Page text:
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The Courage To Admit You Are Wrong

by David Brock on October 2nd, 2009

I’m continuing my barnstorming tour of Ireland and meeting with Irish Technology Executives.  Yesterday I was hosted by the very gracious people at the NSC Campus in Cork.  I had the privilege of sharing the podium with another inspiring CEO–Pat Phelan of MaxRoam.

Pat’s presentation of the MaxRoam story was fascinating.  I was really struck by Pat’s description of having to completely change the direction of MaxRoam early in their formation.  At formation, the team had a strategy of establishing the MaxRoam brands and products around the world.  He and his team pursued those strategies aggressively and he continued to reassure is investors they were on the right path.  A little more than a year into the execution of the strategy, Pat recognized things weren’t working.  While their products and services were solid, their go to market strategies just weren’t producing the results they should have.  The entire approach to the market would have to be refocused and relaunched. New funding was needed to support this.  Pat described meeting with his investors and saying “I was wrong……”  Needless to say, the refocused strategy is producing tremendous results with great growth in market presence and revenues.  The future is extremely bright.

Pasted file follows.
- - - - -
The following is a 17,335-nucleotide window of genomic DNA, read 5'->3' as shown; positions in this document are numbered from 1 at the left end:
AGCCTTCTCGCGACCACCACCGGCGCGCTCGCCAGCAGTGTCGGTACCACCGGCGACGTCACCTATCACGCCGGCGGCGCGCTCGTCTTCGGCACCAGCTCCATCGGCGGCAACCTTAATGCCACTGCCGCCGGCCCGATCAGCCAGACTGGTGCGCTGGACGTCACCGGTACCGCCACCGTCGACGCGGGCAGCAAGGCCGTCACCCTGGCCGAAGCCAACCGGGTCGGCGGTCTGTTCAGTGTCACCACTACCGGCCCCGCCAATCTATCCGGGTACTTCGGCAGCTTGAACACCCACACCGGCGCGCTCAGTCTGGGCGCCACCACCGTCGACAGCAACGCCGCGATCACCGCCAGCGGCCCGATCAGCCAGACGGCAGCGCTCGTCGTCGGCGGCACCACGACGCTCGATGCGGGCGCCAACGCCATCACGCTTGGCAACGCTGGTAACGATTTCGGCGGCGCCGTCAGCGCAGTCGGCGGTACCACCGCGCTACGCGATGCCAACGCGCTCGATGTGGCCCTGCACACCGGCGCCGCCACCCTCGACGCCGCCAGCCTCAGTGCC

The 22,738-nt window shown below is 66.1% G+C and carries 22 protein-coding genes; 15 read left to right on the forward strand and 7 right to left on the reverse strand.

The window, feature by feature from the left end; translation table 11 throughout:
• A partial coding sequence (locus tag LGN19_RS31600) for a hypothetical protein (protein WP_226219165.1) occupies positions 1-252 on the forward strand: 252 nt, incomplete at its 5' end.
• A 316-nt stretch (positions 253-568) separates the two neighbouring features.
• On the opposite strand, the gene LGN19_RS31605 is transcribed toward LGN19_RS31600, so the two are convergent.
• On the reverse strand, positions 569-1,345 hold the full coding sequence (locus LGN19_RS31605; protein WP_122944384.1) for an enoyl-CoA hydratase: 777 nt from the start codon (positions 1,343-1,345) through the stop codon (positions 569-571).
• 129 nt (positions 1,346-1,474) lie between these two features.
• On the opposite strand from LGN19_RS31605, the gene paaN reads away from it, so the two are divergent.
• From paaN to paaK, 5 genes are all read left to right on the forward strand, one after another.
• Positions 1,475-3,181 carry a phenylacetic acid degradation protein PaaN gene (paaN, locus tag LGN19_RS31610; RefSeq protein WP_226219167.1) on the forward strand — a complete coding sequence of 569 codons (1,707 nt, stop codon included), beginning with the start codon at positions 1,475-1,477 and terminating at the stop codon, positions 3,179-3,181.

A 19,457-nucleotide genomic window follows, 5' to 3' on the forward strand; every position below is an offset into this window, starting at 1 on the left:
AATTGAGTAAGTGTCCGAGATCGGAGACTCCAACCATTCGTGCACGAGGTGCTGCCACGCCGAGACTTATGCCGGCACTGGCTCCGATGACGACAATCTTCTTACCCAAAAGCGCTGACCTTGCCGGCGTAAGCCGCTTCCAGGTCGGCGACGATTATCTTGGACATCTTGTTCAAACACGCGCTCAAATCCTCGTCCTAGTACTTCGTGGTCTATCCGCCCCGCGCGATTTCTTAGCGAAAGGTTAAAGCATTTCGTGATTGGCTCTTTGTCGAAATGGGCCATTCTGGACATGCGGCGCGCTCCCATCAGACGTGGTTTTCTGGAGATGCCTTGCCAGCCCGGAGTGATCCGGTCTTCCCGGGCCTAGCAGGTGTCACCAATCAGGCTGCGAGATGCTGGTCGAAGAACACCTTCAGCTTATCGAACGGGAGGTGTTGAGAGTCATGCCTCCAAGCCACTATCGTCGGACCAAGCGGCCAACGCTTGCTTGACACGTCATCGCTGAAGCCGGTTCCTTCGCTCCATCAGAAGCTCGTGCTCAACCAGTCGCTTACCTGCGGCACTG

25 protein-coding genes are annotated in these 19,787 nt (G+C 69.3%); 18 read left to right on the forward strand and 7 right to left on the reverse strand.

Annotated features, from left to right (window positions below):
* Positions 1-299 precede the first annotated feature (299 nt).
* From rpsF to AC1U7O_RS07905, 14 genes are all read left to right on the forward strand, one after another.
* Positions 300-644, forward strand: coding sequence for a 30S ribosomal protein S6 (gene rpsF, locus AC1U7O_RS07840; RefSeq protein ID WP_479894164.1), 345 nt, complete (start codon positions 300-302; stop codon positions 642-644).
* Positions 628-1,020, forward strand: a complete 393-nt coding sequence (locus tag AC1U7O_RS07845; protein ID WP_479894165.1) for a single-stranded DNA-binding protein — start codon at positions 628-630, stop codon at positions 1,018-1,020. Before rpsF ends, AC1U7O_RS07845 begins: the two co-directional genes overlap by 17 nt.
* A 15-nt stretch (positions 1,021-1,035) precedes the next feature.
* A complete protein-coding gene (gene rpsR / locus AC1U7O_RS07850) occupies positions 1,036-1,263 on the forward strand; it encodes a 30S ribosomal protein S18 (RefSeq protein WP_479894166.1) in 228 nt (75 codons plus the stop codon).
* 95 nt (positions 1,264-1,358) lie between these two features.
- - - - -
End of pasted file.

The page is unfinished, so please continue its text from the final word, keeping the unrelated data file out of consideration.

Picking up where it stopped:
It takes tremendous courage to admit you are wrong.  Telling your people, your investors, your customers and your community that you have made a mistake is one of the most difficult things for any leader to do.  Failing to recognize you have made a mistake is one thing—too many companies fail because they haven’t recognized this.  The more challenging thing, though, is when you have recognized you have made a mistake, admitting that you are wrong.  The mark of real leadership is having the courage to admit the mistake, putting it behind you, and moving on by taking the action to correct it.

It is always inspirational to meet an executive who has been through this experience and to learn from them.  Pat is really an outstanding leader!

By the way, MaxRoam’s offerings are very interesting.  Make sure you take a look at it!

  1. Insightful and very correct, Dave. A true leader knows when to admit he or she is wrong and immediately does the necessary steps to clear the mistake before it does any more damage. Putting it off for some time can bring disastrous consequences that can lead the company (and the staff) to jeopardy.

  2. Ranbir Malik permalink

    A leader is ever expected to lead, be it for good or not so good results. True leader is one who leads even in admiting that h/she made a mistake immediately on realisation rather than procrastinating.

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